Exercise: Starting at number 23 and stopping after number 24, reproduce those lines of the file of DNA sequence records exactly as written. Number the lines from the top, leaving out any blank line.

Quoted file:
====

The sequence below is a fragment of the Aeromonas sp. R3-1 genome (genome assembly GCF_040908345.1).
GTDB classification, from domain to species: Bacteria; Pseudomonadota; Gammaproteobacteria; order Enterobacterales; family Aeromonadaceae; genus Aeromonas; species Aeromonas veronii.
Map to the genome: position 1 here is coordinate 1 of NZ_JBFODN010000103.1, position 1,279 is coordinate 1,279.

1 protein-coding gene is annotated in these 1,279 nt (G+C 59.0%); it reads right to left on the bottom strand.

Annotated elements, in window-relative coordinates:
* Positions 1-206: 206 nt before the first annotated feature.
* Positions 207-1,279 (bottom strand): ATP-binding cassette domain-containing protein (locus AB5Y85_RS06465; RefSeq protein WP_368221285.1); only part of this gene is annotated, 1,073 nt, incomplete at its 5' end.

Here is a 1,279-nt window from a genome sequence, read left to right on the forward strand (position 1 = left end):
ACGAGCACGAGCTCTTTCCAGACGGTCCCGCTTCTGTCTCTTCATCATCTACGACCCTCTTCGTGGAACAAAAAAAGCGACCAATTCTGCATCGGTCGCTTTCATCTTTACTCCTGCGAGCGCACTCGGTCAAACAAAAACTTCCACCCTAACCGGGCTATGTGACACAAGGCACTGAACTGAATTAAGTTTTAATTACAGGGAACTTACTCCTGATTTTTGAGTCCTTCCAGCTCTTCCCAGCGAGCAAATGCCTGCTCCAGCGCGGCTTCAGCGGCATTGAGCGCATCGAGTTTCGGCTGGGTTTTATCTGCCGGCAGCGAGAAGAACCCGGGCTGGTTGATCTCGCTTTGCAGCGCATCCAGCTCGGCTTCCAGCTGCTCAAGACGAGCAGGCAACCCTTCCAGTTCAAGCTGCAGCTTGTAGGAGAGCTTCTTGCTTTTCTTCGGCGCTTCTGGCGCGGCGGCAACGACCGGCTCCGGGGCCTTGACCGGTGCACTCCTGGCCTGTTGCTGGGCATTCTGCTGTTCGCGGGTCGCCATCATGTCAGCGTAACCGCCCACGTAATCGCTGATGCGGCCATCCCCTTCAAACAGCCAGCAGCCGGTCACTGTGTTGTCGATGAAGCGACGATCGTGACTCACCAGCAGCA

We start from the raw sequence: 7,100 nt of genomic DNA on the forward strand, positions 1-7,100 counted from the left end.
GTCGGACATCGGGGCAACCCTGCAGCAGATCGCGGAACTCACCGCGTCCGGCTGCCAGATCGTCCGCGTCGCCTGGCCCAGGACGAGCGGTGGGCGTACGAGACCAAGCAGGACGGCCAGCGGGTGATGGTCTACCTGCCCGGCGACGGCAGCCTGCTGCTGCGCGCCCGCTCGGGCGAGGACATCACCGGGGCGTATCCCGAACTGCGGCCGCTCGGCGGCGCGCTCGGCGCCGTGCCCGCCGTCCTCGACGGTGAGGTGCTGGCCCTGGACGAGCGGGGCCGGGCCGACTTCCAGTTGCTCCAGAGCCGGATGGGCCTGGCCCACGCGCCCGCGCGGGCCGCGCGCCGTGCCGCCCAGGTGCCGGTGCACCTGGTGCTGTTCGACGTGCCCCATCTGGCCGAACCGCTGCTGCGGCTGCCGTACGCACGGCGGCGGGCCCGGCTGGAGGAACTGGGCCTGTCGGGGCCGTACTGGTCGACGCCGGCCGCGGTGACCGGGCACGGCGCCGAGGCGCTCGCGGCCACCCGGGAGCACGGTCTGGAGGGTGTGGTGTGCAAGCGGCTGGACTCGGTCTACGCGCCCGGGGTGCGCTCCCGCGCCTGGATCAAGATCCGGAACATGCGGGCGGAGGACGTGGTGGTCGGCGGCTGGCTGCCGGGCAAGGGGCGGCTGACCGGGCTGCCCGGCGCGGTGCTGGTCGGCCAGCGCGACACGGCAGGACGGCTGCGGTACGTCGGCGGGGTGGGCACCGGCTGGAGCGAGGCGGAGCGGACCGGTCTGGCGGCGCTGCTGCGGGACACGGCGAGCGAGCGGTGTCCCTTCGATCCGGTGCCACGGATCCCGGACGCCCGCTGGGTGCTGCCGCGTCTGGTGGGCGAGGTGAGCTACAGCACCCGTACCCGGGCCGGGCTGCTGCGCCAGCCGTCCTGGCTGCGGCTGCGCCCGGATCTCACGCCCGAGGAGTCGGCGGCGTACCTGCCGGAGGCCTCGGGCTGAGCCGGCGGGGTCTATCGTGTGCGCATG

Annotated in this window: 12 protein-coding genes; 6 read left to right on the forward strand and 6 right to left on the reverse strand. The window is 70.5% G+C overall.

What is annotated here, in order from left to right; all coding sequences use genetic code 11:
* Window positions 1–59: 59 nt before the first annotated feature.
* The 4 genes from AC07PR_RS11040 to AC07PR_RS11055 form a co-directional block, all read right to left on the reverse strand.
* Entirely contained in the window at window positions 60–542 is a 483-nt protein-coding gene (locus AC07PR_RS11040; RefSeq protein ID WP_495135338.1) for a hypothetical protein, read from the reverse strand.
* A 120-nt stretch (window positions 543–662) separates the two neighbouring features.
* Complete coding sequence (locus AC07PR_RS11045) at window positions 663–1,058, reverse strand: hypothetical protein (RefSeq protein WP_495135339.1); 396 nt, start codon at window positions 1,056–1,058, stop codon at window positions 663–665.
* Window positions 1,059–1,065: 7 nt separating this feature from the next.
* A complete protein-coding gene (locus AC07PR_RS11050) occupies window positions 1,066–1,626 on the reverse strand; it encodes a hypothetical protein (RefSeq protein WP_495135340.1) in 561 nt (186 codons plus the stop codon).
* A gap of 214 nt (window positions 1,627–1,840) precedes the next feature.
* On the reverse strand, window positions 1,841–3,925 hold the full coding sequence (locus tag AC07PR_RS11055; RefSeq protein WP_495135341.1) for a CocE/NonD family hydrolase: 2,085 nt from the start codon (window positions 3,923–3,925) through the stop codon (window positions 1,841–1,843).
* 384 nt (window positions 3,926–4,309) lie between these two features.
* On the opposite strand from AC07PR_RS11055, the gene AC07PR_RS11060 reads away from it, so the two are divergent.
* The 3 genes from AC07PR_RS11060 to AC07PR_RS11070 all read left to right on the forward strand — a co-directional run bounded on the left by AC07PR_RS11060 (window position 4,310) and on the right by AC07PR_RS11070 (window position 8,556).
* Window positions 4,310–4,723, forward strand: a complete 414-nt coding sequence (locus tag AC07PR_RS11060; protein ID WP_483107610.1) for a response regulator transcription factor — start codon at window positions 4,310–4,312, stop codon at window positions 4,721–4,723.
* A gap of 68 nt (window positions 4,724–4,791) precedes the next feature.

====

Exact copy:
* 384 nt (window positions 3,926–4,309) lie between these two features.
* On the opposite strand from AC07PR_RS11055, the gene AC07PR_RS11060 reads away from it, so the two are divergent.